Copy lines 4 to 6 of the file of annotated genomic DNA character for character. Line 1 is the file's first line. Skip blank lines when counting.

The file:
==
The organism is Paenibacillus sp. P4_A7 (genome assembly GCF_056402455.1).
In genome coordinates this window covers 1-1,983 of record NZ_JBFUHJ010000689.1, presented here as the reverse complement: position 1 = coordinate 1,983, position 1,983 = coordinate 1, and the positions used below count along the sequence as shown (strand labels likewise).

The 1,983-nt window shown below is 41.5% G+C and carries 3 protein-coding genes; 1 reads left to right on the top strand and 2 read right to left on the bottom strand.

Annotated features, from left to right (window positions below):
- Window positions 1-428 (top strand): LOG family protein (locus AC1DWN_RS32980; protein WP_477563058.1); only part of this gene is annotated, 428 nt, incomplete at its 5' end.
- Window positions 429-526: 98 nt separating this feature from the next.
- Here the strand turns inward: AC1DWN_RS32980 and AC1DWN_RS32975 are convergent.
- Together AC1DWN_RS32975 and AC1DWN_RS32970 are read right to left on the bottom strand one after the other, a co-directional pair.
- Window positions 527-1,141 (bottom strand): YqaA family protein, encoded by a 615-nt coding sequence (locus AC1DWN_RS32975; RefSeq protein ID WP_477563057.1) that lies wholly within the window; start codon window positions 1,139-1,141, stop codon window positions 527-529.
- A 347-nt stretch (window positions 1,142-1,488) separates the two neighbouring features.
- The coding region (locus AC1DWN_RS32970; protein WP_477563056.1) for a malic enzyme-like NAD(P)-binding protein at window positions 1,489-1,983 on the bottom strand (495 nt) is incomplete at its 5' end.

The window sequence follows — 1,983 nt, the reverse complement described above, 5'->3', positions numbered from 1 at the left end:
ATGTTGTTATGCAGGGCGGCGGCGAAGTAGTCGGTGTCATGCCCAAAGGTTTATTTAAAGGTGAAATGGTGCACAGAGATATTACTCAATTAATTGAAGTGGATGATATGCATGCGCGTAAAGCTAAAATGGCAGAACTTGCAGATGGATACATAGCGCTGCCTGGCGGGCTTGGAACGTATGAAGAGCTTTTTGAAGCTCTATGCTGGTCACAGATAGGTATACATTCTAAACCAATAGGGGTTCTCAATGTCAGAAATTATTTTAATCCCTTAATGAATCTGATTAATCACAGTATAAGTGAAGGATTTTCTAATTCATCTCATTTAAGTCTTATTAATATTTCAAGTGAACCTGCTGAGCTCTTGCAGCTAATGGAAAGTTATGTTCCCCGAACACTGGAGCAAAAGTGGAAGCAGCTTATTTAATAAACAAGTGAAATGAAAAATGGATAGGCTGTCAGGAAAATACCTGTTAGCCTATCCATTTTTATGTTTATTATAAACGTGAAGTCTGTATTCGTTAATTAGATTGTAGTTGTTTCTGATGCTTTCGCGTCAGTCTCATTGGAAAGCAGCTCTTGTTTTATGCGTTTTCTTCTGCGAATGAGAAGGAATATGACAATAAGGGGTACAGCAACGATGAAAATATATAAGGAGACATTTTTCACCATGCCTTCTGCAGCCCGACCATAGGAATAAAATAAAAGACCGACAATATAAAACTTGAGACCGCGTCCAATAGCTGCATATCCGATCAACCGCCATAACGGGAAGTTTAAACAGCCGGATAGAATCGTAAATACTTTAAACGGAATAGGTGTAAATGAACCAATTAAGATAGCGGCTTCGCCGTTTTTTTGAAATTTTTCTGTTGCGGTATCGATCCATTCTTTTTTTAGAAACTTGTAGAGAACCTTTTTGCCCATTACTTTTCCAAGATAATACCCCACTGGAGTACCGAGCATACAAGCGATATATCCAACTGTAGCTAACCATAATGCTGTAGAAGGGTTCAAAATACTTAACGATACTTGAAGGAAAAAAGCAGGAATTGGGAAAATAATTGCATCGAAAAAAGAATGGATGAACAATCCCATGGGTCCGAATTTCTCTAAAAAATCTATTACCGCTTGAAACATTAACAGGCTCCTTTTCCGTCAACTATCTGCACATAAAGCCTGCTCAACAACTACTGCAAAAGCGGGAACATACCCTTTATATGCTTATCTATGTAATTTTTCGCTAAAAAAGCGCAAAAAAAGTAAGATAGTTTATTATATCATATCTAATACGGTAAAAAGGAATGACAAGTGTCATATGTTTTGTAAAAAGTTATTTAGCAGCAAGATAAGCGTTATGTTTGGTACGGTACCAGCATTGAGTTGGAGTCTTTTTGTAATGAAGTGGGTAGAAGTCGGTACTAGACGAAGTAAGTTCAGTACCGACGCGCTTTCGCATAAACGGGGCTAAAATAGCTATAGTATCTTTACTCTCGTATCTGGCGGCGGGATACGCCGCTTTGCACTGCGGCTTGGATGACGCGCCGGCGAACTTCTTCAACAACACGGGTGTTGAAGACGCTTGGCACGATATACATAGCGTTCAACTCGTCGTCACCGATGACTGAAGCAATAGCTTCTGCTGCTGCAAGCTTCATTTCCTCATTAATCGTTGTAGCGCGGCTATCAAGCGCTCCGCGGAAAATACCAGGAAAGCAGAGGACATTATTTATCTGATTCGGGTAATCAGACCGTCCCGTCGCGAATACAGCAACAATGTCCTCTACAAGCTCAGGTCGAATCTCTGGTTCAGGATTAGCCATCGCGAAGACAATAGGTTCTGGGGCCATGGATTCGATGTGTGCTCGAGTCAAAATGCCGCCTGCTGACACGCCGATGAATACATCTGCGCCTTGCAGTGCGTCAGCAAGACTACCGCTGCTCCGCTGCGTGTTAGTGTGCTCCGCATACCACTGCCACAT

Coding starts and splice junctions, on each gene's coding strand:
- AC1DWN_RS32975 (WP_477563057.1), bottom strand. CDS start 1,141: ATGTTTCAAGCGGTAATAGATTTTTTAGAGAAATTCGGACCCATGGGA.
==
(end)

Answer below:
Annotated features, from left to right (window positions below):
- Window positions 1-428 (top strand): LOG family protein (locus AC1DWN_RS32980; protein WP_477563058.1); only part of this gene is annotated, 428 nt, incomplete at its 5' end.
- Window positions 429-526: 98 nt separating this feature from the next.